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How Can It Be that a Man Was God?

An excerpt from Letters From a Skeptic – a brand new book by Dr. Gregory A. Boyd

Between March, 1989, and November, 1991, Dr. Greg Boyd – an associate professor of theology at Bethel College in St. Paul, Minnesota-conducted an intense and lively correspondence with his 70+ year-old father in Lake Placid, Florida. His father, at the time, was an unconvinced skeptic with many questions about the plausibility of the Christian faith. While the subject of their correspondence excerpted below is not necessarily considered to be a Bible contradiction per se, many folks do charge that the whole idea of the incarnation of an infinite God in human form is perhaps the most glaring ‘contradiction’ of all in the Bible. Since the subject fit the season so well, we decided to run it this month before proceeding with our current series on Bible contradictions.

July 16, 1990

Dear Greg:

How can you believe that a man, a literal human being, was God? That just seems to be something out of pagan superstition. It’s an utter contradiction! I know Christians hold to a trinity, that part of God was down here while part of God was up there, or something like that. But simply holding that Jesus was a faith healer, who somehow resuscitated, and whose followers (one in particular) then went overboard making claims about Him explains everything without requiring a belief in such impossible notions.

Let me know what you think of this.

Love always,


July 28, 1990

Hello Dear Father:

Is the belief that Jesus embodies God’s presence in human form a contradiction, as you suggest? On what basis can anyone maintain this? It would be a contradiction only if being God by definition ruled out being human, and vice versa. But do we know enough, through our own little reason, about the nature of God, or the nature of humans, to conclude this? I think not. The only way we could know the nature of God is by God Himself telling us, and all the evidence suggests that Jesus Christ is just the place where this “telling” is done.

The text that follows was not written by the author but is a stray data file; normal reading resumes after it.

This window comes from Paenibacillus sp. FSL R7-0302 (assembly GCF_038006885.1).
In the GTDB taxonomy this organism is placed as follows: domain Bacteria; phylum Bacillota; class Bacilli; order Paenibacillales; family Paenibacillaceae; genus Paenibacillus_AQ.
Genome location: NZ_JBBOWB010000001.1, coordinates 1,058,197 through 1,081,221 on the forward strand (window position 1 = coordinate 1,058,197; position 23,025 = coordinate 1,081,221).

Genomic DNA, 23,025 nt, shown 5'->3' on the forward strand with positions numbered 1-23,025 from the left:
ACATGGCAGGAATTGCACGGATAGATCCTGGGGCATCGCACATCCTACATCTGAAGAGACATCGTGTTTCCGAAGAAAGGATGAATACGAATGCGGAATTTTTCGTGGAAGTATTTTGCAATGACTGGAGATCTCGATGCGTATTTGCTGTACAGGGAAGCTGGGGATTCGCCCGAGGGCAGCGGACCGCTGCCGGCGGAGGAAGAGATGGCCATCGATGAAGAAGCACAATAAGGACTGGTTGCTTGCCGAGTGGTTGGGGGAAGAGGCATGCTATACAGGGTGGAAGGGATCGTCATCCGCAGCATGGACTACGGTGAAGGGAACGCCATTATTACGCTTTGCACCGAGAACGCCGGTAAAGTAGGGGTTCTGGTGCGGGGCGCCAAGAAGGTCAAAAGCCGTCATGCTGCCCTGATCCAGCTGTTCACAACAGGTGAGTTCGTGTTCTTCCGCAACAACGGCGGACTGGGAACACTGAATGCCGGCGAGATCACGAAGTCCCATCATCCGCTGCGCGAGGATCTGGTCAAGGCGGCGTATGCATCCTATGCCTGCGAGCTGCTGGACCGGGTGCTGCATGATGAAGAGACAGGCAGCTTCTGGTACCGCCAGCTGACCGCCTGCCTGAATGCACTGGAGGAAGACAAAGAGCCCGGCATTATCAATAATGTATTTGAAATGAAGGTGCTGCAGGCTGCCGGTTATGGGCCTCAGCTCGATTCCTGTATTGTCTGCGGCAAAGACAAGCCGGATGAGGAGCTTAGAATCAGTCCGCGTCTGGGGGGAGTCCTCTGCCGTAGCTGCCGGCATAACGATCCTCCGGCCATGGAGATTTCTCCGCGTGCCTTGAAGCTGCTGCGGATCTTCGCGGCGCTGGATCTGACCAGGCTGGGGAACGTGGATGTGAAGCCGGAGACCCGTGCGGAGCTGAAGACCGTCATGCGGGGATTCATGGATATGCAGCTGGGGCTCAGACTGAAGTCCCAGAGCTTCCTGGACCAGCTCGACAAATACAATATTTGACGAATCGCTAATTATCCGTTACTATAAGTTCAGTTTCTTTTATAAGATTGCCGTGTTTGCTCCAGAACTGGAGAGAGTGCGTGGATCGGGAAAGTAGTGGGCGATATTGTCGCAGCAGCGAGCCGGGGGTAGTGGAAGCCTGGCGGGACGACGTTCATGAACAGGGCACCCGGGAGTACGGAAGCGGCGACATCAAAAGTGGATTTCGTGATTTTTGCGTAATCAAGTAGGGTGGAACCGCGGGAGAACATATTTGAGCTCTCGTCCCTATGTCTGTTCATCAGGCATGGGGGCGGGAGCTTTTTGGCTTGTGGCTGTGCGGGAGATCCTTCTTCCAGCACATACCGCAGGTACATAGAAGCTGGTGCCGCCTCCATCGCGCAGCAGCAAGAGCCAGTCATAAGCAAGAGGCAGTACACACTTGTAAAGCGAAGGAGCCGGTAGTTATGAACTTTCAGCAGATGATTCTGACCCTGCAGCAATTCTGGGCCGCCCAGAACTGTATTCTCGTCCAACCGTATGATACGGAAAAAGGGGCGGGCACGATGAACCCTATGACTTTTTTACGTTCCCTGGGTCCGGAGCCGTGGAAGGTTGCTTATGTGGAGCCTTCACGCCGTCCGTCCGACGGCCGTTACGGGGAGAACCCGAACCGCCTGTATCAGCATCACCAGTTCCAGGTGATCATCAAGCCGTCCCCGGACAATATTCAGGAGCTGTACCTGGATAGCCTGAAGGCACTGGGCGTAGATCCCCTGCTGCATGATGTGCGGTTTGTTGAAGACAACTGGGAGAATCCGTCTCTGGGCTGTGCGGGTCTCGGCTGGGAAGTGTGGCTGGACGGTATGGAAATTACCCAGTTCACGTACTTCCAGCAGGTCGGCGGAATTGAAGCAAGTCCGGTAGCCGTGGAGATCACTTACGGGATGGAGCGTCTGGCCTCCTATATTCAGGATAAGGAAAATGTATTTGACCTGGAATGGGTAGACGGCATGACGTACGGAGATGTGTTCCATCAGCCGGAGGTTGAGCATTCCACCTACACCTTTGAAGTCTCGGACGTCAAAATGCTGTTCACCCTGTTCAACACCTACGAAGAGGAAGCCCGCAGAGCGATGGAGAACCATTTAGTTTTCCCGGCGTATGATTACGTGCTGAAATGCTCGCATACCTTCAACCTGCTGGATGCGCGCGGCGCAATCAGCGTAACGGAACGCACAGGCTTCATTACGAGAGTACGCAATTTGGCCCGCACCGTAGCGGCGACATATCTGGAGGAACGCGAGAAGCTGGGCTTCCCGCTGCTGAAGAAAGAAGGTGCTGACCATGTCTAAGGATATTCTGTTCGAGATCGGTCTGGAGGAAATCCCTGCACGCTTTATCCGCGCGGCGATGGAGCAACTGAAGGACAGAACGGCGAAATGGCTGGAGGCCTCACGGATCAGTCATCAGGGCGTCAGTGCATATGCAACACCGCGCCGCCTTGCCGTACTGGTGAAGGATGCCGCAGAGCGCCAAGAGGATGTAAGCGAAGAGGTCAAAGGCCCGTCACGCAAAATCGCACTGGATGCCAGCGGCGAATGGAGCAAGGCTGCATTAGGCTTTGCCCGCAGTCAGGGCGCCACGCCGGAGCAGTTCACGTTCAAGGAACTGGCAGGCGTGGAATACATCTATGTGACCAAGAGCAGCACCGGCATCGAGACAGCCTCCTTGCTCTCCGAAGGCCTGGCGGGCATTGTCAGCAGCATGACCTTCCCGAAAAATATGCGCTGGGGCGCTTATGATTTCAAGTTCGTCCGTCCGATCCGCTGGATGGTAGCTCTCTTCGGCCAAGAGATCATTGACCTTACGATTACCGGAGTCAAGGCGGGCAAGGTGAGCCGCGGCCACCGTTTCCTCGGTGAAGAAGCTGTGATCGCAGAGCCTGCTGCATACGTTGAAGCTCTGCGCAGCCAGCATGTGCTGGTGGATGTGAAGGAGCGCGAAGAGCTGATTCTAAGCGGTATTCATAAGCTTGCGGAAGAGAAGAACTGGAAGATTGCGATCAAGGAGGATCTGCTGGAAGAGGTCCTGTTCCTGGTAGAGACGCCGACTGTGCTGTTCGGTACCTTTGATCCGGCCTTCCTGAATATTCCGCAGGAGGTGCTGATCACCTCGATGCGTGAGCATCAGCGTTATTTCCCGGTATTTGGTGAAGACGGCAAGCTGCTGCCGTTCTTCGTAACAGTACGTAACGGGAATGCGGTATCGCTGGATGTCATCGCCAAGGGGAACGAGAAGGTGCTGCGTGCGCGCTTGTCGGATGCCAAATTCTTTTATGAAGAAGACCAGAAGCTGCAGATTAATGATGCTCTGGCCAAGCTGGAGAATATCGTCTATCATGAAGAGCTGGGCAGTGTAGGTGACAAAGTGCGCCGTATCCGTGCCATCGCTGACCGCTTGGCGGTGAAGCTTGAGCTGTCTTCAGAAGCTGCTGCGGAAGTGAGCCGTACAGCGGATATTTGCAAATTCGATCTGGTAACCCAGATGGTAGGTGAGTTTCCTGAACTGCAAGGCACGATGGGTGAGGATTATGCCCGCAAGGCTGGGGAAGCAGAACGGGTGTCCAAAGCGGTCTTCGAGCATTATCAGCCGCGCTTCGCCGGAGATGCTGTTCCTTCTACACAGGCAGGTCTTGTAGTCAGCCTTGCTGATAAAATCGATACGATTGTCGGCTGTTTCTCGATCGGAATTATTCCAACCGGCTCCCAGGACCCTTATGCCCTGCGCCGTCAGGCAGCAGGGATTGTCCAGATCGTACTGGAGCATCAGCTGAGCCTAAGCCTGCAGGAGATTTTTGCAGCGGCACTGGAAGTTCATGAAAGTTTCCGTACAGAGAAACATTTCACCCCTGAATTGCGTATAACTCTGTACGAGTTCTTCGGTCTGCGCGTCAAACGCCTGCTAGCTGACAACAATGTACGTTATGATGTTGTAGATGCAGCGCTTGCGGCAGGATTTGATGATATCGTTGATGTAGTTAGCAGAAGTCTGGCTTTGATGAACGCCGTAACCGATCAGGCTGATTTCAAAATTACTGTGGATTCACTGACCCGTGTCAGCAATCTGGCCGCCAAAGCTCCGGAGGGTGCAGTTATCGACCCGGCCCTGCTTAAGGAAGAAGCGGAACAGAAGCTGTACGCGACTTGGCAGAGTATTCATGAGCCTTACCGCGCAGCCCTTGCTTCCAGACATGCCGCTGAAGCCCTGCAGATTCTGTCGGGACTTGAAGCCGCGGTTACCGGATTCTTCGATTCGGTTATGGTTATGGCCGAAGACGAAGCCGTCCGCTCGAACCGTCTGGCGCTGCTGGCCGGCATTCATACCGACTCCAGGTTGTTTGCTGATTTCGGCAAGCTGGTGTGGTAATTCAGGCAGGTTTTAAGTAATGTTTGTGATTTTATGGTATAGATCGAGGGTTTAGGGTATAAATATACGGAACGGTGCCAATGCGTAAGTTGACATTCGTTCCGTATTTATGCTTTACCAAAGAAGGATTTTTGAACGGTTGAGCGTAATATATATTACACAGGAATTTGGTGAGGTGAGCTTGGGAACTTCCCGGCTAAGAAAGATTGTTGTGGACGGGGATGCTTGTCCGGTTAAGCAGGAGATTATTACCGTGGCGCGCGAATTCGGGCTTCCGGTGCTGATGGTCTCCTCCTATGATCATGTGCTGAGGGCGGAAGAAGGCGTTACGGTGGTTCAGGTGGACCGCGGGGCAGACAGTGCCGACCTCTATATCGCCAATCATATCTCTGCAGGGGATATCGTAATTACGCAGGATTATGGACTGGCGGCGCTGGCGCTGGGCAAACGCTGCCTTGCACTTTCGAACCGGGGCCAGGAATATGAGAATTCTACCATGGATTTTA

The Incarnation is, I grant, paradoxical, for we cannot understand how it is true.  But it is not contradictory, for it is not nonsense to hold that it is true.

The analogy that is frequently used by theologians is that physicists say something similar about the nature of light.  It can be proven that light has both wave and particle-like features. But this is paradoxical, for we have no way of conceiving how something could have both of these features simultaneously. But since the evidence for both features is incontrovertible, physicists yet assert that it is, in fact, true.

Something similar may be said of the Trinity, which you also raised in your previous letter. This is not a belief that ‘part of’ God was a man while ‘part of’ God was in heaven. God is Spirit, and thus can’t be “divided up.” Rather, this belief is (among other things) the belief that God fully exists as transcendent Father, while God fully exists as Incarnate Son, while God also fully exists as indwelling Spirit (in the hearts of believers). God exists, and eternally has always existed, in three different ways. That’s what the doctrine of the Trinity comes to. Is this a contradiction? No, but it is paradoxical. We can’t conceive how it is true, but there are good grounds for believing that it is true. And who would claim to know enough about God’s nature by reason alone to say that God couldn’t exist in this fashion?

I hope I’ve addressed your theory and your questions adequately. The bottom line is this: the evidence for the Resurrection and the deity of Christ stands or falls together, and there is simply no legitimate rational basis to the notion that the conclusion this evidence points to is inherently impossible.

I can tell you are taking the evidence seriously. I sincerely hope you follow it through to its only viable conclusion. Make Jesus the Lord and Savior of your life.

With love and hope,


Editor’s Note: as a result of this and much other correspondence, many of Edward Boyd’s questions were resolved. On January 15, 1992, he made an advised commitment to Jesus Christ as his own Lord and Savior. We encourage you to purchase and read the book.

Reprinted from Letters from a Skeptic, ©1994, Victor Books, SP Publications, Wheaton IL. Used by permission.’